Last week, not long after No. 1 basketball recruit Marvin Bagley announced his commitment to Duke and a move to the class of 2017, all of the major recruiting services moved the Blue Devils’ stellar recruiting class ahead of Kentucky’s, declaring Mike Krzyzewski’s latest haul to be the best in the country.
Rivals.com, Scout.com, ESPN and 247Sports all agreed that Duke achieved the No. 1 class ranking with the addition of Bagley, but another recruiting metric — one based primarily on those websites’ rankings — still has the Cats in the top spot.
Jeff Crume, who manages the Recruiting Services Consensus Index website and has been tallying composite recruiting rankings for 20 years, reached out to the Herald-Leader to point out that the RSCI numbers say Kentucky’s class remains No. 1, even after the inclusion of Bagley.
For the class of 2017, the RSCI took rankings from Rivals.com, Scout.com, ESPN, 247Sports and longtime recruiting analyst Van Coleman. The website looks at the Top 100 rankings from each of those recruiting services, assigns a point value to each recruit based on his overall consensus ranking, then adds the totals for all players in a class for the team’s final score.
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Bagley, as the No. 1 recruit in the country, earns 100 points for Duke. Missouri freshman Michael Porter Jr. earns 99 points as the No. 2 recruit, and so on down the list.
As always, recruiting rankings should be taken for what they are, and even Crume points out on his website that: “RSCI is pronounced ‘risky,’ because drawing definitive conclusion from any such rankings is, indeed, risky at best.”
But these RSCI rankings are an interesting counter to the major recruiting websites’ conclusions, which use their own algorithms to come up with their class rankings.
UK’s class doesn’t have quite the star power of Duke’s — the Blue Devils’ group includes three top-seven prospects — but the Cats do have an abundance of talent.
Eight UK commitments are ranked in the Top 100 of the RSCI, thus earning points toward the Wildcats’ final team ranking. Kevin Knox is No. 10 overall and UK’s top-rated recruit. He’s followed by Jarred Vanderbilt (No. 13), PJ Washington (No. 14), Nick Richards (No. 18), Quade Green (No. 23), Shai Gilgeous-Alexander (No. 30), Hamidou Diallo (No. 46) and Jemarl Baker (No. 72).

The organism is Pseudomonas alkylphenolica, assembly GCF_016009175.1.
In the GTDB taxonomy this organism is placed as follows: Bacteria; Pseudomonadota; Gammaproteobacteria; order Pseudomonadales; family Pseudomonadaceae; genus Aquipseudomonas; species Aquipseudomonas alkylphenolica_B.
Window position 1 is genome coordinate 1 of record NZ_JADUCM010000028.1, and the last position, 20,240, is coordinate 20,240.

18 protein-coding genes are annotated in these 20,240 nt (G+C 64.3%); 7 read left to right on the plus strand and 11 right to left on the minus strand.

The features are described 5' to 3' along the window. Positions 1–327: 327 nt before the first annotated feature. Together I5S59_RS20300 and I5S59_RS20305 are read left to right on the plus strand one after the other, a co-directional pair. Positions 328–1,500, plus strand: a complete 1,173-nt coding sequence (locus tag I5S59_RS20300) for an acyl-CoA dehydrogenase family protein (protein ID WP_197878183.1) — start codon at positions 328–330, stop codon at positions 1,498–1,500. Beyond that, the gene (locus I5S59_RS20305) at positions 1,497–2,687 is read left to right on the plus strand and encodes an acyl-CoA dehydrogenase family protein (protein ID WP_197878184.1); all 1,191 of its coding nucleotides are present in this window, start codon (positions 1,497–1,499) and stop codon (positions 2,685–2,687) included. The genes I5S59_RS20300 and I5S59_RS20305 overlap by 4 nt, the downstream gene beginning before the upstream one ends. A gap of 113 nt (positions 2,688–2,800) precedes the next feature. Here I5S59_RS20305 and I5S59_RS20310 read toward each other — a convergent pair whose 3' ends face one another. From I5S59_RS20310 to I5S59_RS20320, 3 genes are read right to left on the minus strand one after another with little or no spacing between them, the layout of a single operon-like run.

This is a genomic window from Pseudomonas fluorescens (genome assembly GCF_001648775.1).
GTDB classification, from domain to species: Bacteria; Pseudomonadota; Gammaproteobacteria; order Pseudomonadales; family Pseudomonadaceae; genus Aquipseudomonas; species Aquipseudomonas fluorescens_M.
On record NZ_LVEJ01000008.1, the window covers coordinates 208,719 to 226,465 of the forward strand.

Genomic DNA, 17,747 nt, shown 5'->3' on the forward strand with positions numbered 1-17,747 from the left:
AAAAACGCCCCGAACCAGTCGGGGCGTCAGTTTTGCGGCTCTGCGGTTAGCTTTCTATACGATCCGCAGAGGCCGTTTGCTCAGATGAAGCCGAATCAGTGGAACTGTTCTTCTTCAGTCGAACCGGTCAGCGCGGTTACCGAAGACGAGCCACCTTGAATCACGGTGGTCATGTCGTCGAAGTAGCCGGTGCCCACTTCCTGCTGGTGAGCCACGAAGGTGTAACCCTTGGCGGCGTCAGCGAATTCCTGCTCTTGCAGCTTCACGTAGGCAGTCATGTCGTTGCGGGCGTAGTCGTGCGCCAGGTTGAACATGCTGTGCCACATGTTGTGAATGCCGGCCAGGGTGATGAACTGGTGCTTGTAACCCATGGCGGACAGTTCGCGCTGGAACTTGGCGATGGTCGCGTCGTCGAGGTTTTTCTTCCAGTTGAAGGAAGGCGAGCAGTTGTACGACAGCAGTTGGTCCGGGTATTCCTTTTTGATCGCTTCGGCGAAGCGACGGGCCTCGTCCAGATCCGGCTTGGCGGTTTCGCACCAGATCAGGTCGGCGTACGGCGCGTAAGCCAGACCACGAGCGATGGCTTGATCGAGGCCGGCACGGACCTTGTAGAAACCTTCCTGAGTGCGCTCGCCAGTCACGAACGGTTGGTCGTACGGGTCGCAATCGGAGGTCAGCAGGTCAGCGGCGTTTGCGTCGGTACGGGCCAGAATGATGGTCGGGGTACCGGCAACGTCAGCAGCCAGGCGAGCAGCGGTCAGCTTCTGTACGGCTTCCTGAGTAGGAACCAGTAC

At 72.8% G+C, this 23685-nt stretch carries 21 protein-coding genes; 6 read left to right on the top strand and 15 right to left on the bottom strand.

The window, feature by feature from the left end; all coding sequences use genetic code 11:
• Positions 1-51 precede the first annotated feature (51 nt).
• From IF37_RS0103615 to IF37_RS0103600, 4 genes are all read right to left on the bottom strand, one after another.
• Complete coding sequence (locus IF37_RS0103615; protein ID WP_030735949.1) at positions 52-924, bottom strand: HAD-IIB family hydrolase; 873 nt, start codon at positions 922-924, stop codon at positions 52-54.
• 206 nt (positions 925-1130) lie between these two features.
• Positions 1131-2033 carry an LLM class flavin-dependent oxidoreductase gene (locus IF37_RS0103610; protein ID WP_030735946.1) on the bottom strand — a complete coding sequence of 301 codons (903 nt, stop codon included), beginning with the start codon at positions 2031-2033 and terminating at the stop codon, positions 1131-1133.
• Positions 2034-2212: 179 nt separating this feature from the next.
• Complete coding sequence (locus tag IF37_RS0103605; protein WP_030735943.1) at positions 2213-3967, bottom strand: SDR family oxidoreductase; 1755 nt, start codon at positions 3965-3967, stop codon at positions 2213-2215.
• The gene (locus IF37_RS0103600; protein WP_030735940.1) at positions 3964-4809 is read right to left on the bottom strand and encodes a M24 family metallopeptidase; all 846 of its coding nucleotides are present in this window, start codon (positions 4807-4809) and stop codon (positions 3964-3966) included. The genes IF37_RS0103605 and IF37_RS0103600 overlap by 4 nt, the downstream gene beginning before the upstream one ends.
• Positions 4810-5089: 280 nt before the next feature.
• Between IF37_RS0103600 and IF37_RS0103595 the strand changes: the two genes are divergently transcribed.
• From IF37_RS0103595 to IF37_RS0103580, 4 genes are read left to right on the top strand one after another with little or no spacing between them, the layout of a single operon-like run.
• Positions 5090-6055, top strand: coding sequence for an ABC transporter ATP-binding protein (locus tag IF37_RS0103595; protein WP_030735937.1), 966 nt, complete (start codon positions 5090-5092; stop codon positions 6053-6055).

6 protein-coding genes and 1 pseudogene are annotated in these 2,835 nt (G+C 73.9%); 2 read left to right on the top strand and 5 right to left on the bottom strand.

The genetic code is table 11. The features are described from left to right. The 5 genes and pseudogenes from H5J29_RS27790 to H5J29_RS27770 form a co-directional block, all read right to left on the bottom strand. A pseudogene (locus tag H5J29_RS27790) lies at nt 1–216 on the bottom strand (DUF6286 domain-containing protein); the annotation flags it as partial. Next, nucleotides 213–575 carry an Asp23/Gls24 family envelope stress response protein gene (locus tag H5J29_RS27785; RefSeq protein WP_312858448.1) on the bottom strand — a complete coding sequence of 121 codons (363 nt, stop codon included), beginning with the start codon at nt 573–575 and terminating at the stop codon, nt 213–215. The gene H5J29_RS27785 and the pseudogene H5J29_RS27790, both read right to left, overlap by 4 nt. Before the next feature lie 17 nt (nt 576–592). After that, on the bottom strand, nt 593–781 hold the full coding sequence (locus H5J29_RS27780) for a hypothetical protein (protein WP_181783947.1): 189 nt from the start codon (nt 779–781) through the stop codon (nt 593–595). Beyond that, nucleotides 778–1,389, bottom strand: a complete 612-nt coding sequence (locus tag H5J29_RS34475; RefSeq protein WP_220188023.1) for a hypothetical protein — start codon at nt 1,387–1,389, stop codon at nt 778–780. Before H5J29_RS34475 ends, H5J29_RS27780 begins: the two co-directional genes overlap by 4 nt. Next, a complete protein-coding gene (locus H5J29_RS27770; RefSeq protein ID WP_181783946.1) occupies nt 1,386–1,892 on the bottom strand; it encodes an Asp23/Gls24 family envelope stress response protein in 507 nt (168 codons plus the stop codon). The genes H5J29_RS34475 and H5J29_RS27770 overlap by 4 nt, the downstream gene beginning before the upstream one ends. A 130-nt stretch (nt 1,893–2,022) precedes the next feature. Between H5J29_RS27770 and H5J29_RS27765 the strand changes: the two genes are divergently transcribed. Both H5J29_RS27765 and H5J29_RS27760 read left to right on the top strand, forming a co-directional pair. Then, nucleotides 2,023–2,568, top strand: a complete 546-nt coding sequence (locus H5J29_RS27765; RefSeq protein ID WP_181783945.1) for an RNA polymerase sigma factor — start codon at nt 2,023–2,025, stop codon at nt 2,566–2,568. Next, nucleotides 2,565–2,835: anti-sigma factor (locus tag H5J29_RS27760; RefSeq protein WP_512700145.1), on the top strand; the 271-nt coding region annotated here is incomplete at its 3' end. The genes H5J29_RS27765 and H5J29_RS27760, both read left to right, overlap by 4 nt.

The Cats’ point total of 582 far outpaces No. 2 Duke (451 points), and UK’s 2017 group supplants the program’s 2013 recruiting class as the highest-ranked ever, according to the RSCI numbers.
Diallo’s ranking is either unreasonably low or unnecessary altogether, depending on your opinion of how he should be considered.
Scout.com, 247Sports and Van Coleman all rank Diallo as the No. 11 player in the 2017 class, but Rivals.com and ESPN moved him out of their 2017 rankings due to the fact that he enrolled in classes at UK during the middle of last season (though he didn’t play in any games with the Wildcats).
If every recruiting service ranked Diallo, then UK’s total RSCI number would obviously be even higher. If none of the recruiting services ranked him, then the Cats’ class would still come out well ahead of the Blue Devils.
Duke’s class includes six signees that were featured in the RSCI Top 100: Bagley at No. 1, Trevon Duval (No. 5), Wendell Carter (No. 7), Gary Trent Jr. (No. 14), Jordan Tucker (No. 59) and Alex O’Connell (No. 69). The Blue Devils are also bringing in three-star guard Jordan Goldwire, who is not ranked in the Top 100 and thus does not receive any points in the RSCI formula.
“Now, this brings up a whole other debate about quality vs. quantity, which is fine,” Crume said. “But if you go strictly by the numbers, it’s not close.”
Kentucky has now had the No. 1-ranked RSCI recruiting class in every year since John Calipari arrived in 2009, with the exception of 2014 and 2015, when Duke had the top class and UK was ranked No. 2.
RSCI’s top 10 basketball recruiting classes for 2017
- 1. Kentucky
- 2. Duke
- 3. Arizona
- 4. UCLA
- 5. Texas
- 6. Louisville
- 7. Missouri
- 8. Alabama
- 9. Kansas
- 10. Miami